When an investor sells a property for a higher amount than the depreciated value, they will be required to pay taxes on any depreciation deductions they have taken. This is what is referred to as the depreciation recapture tax (often referred to as a Section 1250 gain, and taxed at 25%). An easy way to think of it is that if an investor buys a $1 million apartment building and takes $200,000 in depreciation deductions against their federal income taxes, they will be required to pay taxes on that $200,000 upon the sale of the property for any amount greater than or equal to $800,000.

Accelerated depreciation deductions can be arranged via ordering a cost segregation study, which identifies parts of a property (i.e., carpeting, insulation, etc.) that can be depreciated over a shorter period (i.e., 5 or 15 years). On top of this, a temporary provision of the Tax Cuts and Jobs Act of 2017 (extended through 2026) allows investors to take an even larger depreciation deduction in the first year that they own a property (widely referred to as bonus depreciation). It’s important to realize that these accelerated deductions will still be subject to depreciation recapture later on.

The Effects of the Opportunity Zones Program on Capital Gains Taxes

The Opportunity Zones program, which allows multifamily and commercial real estate investors to defer their capital gains taxes until December 31st, 2026 by reinvesting their assets into a Qualified Opportunity Fund (QOF), was authorized as far back as 2017 as a part of the Tax Cuts and Jobs Act. The purpose behind the program was to revitalize the lowest-income census tracts in the U.S. by encouraging additional investments in these areas.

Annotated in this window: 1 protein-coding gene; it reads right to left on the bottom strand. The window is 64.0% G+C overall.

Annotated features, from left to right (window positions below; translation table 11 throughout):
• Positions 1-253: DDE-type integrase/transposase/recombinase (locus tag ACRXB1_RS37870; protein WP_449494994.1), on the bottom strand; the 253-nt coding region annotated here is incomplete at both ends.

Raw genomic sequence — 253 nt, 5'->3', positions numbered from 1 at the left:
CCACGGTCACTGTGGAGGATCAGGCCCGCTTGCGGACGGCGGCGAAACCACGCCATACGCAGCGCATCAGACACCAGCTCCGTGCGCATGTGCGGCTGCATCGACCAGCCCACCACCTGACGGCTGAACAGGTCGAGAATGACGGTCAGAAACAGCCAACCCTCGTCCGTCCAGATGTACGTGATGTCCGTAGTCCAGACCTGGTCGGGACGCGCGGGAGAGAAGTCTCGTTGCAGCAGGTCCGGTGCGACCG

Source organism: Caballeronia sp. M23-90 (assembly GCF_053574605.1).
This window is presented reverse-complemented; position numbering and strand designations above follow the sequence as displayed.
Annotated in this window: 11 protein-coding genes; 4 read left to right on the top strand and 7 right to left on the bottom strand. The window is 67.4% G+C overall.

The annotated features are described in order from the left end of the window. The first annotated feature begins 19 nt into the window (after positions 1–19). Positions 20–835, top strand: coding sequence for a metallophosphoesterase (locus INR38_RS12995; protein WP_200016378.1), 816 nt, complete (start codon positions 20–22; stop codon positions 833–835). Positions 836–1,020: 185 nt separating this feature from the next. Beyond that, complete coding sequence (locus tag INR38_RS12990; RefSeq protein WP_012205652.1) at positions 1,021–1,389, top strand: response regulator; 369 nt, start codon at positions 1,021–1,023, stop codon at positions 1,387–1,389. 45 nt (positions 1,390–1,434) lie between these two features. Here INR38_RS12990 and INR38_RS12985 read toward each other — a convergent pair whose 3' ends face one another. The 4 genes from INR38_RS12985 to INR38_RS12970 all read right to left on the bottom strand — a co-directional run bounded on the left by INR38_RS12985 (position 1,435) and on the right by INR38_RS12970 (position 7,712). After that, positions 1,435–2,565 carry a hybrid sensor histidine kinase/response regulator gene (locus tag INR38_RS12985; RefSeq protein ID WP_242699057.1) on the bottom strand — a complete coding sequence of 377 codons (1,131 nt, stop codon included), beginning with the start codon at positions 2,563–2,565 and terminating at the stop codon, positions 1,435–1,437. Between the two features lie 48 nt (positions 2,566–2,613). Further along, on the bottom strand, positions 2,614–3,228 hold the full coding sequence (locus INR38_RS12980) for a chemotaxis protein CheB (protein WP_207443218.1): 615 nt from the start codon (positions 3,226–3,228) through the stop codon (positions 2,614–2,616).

Deferring capital gains taxes for up to 7 years may be quite enough of an incentive for many a multifamily investor, but the program offers some additional incentives to further sweeten the deal. Those investors who keep their money in a QOF for at least 5 years before the end date of December 31, 2026, are permitted to take a 10% reduction in their capital gains tax basis, while those who keep their money in a QOF for at least 7 years before December 31, 2026, are permitted to take 15% reduction in their capital gains tax basis (this only encompasses those who chose to invest prior to December 31, 2019.)

Tax Loss Harvesting

Another consideration worth mentioning to multifamily investors looking to create a tax strategy is that if you have an investment that you can sell at a loss (including art and collectibles), you can utilize that loss to offset your capital gains taxes. This is what is commonly referred to as tax-loss harvesting. So in practice, if you were to sell an apartment building and generate a taxable profit of $200,000, but sell a separate investment at a $100,000 loss, this would reduce the capital gains tax bill to $100,000.